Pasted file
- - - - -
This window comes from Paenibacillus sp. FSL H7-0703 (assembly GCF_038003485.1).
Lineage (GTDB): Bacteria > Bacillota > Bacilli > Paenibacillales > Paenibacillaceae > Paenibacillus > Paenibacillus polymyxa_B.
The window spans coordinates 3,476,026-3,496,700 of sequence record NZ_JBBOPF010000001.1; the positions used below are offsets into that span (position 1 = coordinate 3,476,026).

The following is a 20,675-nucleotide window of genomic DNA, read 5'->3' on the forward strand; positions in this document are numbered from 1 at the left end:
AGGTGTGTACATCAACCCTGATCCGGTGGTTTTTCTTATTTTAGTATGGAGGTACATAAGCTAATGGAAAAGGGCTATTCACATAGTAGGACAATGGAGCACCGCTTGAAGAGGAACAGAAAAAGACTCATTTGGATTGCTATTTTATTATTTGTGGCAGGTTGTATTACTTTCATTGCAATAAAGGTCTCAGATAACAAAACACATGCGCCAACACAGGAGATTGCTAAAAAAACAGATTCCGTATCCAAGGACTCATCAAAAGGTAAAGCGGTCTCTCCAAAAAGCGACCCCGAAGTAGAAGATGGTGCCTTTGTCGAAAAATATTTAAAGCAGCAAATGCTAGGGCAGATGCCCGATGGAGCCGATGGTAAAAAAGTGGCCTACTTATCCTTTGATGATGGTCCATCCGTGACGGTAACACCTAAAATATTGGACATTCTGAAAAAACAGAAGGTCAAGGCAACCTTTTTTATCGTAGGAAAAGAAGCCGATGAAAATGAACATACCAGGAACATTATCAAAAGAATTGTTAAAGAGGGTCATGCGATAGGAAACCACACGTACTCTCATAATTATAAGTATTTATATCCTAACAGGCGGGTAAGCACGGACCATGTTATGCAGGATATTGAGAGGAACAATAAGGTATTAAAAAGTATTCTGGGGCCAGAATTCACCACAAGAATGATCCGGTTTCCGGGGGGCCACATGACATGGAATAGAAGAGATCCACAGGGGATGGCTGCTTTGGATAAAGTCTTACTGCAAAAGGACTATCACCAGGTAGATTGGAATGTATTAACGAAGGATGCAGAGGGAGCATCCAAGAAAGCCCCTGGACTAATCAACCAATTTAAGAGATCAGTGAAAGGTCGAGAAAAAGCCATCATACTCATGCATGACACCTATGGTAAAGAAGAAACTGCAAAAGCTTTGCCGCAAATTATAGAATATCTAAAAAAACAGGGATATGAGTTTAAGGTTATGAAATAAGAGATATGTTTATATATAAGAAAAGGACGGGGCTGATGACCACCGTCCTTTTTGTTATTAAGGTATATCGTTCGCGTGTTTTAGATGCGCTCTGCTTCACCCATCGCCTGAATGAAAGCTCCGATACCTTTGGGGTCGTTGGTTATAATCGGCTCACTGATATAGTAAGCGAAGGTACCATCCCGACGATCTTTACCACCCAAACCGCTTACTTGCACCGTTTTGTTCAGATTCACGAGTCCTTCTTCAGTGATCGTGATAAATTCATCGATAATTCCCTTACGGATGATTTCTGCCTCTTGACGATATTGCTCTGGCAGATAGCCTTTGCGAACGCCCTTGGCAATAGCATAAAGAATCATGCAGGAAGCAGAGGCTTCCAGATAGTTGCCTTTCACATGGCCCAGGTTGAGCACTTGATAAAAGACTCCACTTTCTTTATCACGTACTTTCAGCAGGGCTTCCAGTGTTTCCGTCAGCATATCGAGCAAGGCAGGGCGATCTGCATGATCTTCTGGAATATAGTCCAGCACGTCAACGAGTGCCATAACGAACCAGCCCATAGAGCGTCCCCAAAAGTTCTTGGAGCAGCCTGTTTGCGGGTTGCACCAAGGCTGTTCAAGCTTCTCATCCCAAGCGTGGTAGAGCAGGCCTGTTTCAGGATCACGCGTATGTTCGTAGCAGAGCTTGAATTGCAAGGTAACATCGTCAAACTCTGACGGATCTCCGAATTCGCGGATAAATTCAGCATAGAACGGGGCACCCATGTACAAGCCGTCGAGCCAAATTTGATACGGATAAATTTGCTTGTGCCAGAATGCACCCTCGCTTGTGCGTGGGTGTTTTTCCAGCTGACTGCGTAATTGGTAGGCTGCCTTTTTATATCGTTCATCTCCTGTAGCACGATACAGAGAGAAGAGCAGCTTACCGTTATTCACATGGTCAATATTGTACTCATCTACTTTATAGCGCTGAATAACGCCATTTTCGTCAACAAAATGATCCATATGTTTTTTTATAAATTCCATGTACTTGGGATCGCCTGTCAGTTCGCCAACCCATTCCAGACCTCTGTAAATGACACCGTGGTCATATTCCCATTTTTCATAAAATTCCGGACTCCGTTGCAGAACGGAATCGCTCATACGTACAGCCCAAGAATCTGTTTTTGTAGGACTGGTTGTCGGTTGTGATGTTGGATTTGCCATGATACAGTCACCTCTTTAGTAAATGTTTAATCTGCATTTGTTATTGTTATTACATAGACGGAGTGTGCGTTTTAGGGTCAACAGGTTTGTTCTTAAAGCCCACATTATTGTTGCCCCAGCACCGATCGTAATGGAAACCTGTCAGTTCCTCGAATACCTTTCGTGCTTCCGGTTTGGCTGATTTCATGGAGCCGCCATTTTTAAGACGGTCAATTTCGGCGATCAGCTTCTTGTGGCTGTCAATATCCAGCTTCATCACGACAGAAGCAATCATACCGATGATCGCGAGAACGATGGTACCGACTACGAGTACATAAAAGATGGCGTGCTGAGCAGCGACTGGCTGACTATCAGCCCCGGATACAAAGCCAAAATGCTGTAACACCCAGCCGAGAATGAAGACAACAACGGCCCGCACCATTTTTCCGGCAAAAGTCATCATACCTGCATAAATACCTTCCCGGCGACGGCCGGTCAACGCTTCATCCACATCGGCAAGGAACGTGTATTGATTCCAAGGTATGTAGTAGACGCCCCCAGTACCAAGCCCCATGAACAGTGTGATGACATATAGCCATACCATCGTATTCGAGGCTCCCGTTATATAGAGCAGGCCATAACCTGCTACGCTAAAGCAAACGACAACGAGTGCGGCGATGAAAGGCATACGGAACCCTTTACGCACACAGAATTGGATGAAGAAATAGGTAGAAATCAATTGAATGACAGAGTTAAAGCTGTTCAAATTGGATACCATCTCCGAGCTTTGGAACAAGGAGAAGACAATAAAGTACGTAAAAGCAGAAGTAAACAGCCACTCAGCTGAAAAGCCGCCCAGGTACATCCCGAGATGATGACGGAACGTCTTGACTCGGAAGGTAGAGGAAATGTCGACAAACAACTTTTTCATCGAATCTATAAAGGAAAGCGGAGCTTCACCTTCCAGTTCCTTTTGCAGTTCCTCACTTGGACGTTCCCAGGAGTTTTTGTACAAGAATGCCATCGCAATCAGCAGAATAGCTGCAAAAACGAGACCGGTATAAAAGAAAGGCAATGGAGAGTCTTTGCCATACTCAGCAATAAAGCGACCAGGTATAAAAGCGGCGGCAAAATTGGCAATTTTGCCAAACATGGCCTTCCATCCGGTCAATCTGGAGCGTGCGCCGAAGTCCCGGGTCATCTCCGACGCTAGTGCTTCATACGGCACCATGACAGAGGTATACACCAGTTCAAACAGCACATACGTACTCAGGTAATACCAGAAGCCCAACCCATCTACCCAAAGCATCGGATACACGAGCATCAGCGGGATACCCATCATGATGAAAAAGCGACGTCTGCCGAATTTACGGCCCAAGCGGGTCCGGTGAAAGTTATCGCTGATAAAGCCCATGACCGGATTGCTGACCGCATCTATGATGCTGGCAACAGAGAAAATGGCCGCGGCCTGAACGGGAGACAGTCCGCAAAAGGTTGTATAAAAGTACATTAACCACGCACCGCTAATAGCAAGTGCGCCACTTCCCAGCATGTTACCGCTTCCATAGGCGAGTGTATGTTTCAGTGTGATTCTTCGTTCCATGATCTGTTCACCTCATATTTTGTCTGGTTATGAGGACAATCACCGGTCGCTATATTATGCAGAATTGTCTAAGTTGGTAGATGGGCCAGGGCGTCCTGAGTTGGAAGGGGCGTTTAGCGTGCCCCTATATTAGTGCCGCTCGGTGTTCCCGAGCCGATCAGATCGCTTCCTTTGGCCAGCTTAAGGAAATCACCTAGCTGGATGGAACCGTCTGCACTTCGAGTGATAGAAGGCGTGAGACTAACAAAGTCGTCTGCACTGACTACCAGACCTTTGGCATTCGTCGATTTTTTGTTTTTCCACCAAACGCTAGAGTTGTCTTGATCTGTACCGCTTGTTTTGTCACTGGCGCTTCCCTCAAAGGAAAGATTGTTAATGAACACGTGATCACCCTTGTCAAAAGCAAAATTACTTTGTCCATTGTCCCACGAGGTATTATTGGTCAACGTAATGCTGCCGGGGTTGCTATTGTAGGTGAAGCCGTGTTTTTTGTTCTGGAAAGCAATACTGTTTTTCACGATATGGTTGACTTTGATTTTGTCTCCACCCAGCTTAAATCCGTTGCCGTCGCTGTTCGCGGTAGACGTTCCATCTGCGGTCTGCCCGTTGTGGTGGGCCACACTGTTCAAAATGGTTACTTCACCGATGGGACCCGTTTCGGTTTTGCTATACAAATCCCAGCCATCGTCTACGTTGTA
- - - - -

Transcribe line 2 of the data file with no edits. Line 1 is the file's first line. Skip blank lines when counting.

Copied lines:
Lineage (GTDB): Bacteria > Bacillota > Bacilli > Paenibacillales > Paenibacillaceae > Paenibacillus > Paenibacillus polymyxa_B.